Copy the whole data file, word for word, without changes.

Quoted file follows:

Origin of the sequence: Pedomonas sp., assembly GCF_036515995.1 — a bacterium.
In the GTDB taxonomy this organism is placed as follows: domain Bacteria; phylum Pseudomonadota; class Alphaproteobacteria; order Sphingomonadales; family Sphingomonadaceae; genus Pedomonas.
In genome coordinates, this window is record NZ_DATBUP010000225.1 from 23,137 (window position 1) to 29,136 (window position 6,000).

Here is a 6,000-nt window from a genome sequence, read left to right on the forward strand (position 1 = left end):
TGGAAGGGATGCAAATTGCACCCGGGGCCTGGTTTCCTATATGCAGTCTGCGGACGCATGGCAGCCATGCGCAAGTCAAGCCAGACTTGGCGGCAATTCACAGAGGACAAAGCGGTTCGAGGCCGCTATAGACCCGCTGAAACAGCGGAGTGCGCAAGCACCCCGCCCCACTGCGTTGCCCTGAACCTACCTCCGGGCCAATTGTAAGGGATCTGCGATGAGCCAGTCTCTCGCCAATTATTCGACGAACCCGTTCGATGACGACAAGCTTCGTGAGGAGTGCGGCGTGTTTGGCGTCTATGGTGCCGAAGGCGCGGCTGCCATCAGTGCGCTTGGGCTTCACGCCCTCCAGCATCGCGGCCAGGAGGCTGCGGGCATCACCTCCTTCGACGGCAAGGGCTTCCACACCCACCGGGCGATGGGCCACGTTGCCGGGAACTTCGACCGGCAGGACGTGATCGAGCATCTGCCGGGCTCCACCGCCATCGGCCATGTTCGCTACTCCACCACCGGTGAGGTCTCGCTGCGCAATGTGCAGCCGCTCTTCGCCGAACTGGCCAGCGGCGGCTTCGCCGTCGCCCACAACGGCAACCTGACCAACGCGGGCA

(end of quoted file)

Origin of the sequence: Pedomonas sp., assembly GCF_036515995.1 — a bacterium.
In the GTDB taxonomy this organism is placed as follows: domain Bacteria; phylum Pseudomonadota; class Alphaproteobacteria; order Sphingomonadales; family Sphingomonadaceae; genus Pedomonas.
In genome coordinates, this window is record NZ_DATBUP010000225.1 from 23,137 (window position 1) to 29,136 (window position 6,000).

Here is a 6,000-nt window from a genome sequence, read left to right on the forward strand (position 1 = left end):
TGGAAGGGATGCAAATTGCACCCGGGGCCTGGTTTCCTATATGCAGTCTGCGGACGCATGGCAGCCATGCGCAAGTCAAGCCAGACTTGGCGGCAATTCACAGAGGACAAAGCGGTTCGAGGCCGCTATAGACCCGCTGAAACAGCGGAGTGCGCAAGCACCCCGCCCCACTGCGTTGCCCTGAACCTACCTCCGGGCCAATTGTAAGGGATCTGCGATGAGCCAGTCTCTCGCCAATTATTCGACGAACCCGTTCGATGACGACAAGCTTCGTGAGGAGTGCGGCGTGTTTGGCGTCTATGGTGCCGAAGGCGCGGCTGCCATCAGTGCGCTTGGGCTTCACGCCCTCCAGCATCGCGGCCAGGAGGCTGCGGGCATCACCTCCTTCGACGGCAAGGGCTTCCACACCCACCGGGCGATGGGCCACGTTGCCGGGAACTTCGACCGGCAGGACGTGATCGAGCATCTGCCGGGCTCCACCGCCATCGGCCATGTTCGCTACTCCACCACCGGTGAGGTCTCGCTGCGCAATGTGCAGCCGCTCTTCGCCGAACTGGCCAGCGGCGGCTTCGCCGTCGCCCACAACGGCAACCTGACCAACGCGGGCA